I’ve Seen the Light

Have you ever had a book find you? That’s what happened to me a few weeks ago. I was in the artist’s studio here at work when I picked up a book from the shelf. It was “Information Anxiety 2” by Richard Saul Wurman. I thumbed through it, took it home, read it over the next two days, and knew that I had found exactly what I had been searching for.

For every copywriter, artist, project manager, Web designer, or mouth-breathing, upright-walking, word-using mammal that has ever struggled to provide a clear, sane way of presenting information, Wurman lays a foundation for a better method of communication.

His Earlier Work

An architect by trade, Wurman spent many years developing the Access series of maps and city guides, providing a different way to view city maps. Organized by neighborhoods, the color-coded maps do a great job showing you as much or as little information as you need to navigate through a new city.

You can see his methods when you visit www.understandingusa.com. One stunning example is called Children at Risk. He shows how to take a bunch of numbers and statistics and present them in a way that is easily understandable.

About “Information Anxiety 2”

One of the most critical chapters for me was Chapter 3, called “Land Mines in the Understanding Field.”

    “Since the advent of the Industrial Age, we have increased our use of a terrific word: more. It really worked for everything. When our roads became crowded, we built more roads. When our cities became unsafe, we hired more police officers, ordered more police cars, and built more prisons.”

Think of your work right now. Is your life simpler because of email and technology, or does the clutter get to you? Do you spend an hour or two wading through emails that you wish you could avoid? The paperless office we were all promised has gone the other way, and a return to simple information architecture can help.

The book is set up differently from other books as well. On each page are callout quotes from famous and not-so-famous people. If this book provided me nothing else but this quote from Howard Aiken, it would have been worth it: “Don’t worry about people stealing your ideas. If your ideas are any good, you’ll have to ram them down people’s throats.”

Here is a sample of information in “Information Anxiety 2” that hit home for me:

The differences between leaders and managers. He breaks out the different types of managers, including these: Just Give Me the Details; The Pacifist; Toadying Sycophants; The Terminally Obtuse; I’m Just All Thumbs; Wild Goose-Chasers; Style Meisters; Don’t Boss Me Around; Too Smart for Instructions; The Paper Warrior; The Overkiller; Guaranteed to Miss the Forest for the Trees; and Sure, Oh Shit. The most interesting part of this chapter is about combinations of personality types — which ones work well together and which ones are lethal combinations.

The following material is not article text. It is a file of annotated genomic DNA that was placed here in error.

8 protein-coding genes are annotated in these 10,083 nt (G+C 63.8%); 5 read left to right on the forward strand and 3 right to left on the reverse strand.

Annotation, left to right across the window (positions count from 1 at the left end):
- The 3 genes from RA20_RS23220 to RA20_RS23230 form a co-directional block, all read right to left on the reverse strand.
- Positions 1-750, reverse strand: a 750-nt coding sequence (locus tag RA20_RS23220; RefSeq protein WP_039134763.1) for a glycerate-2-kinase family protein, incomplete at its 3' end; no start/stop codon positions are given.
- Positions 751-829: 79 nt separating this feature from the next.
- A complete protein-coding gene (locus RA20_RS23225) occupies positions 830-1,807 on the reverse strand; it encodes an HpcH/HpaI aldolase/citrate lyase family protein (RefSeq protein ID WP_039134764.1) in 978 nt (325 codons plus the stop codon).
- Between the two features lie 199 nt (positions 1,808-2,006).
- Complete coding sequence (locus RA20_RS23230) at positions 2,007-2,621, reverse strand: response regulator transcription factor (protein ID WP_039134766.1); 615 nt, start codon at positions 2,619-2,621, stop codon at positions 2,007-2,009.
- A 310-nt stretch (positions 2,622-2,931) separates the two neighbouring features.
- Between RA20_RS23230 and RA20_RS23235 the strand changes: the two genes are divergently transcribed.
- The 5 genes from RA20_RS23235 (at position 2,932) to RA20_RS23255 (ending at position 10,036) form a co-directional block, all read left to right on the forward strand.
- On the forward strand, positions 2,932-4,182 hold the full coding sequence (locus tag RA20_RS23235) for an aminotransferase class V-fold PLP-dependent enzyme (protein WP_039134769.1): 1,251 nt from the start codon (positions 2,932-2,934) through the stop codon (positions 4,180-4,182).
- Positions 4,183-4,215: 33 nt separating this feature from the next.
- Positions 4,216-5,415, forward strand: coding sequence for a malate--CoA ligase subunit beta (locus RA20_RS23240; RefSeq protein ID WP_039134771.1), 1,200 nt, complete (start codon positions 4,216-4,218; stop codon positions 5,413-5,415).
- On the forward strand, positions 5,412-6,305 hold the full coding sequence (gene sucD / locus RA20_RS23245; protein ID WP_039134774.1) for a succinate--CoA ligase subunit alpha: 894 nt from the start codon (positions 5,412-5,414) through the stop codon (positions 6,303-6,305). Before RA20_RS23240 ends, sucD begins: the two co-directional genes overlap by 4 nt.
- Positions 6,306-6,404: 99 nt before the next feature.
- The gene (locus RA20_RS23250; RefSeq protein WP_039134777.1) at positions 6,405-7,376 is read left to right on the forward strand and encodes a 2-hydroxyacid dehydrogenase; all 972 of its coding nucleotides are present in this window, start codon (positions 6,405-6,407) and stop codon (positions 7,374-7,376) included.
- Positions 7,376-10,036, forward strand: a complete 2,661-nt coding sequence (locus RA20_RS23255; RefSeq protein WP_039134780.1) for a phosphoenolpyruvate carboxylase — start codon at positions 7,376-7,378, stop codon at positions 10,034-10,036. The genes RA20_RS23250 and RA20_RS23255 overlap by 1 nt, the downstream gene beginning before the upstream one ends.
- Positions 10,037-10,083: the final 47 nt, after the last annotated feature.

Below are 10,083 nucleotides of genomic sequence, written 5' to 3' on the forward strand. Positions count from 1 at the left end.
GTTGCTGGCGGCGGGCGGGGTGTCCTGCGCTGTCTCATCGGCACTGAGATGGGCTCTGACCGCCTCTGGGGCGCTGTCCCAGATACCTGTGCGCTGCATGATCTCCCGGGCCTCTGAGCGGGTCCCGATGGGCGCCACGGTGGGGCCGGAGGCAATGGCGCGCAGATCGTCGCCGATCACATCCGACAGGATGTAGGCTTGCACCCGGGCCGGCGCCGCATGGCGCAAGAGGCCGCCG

Education is to learning as tour groups are to adventure. “Contrary to Voltaire’s Dr. Pangloss, we are not living in the best of all possible worlds. Not only are we overwhelmed by the sheer amount of information, most of us are also hampered by an education that inadequately trains us to process it.”

Remembering what it’s like not to know. “We need to hone our ability to understand what it’s like not to understand in order to communicate more clearly.” Have you ever tried to explain Dreamweaver 4 to someone who knows nothing about graphic design? Make sure you can give everyone in your audience a foothold to grab on to before launching into technical information.

Dangers of customization. “Customization eliminates serendipitous discoveries.” Remember what it was like to look up something in the encyclopedia? You pulled out the “P” volume to look for “pickles.” On the same page, you saw 15 other topics you knew nothing about, so you browsed and found things by accident. With the new onus on pinpoint information searches, this casual browsing is being extinguished.

LATCH. This is an acronym that will change the way you organize information. Wurman divides all information into five categories: Location, Alphabet, Time, Category, and Hierarchy. As he says, “Each way of organization permits a different understanding; each lends itself to different kinds of information; and each has certain reassuring limitations that will help make the choices of how the information is presented easier.”

Believe me when I tell you that you will find great information and ideas that will challenge the way you do your job. See for yourself. You can read a chapter online, which is an excellent way to kick the tires before you decide to buy the entire car. You can find it here.

I’d be interested to know what you think about the book. Email me at peter@stickyideas.com.

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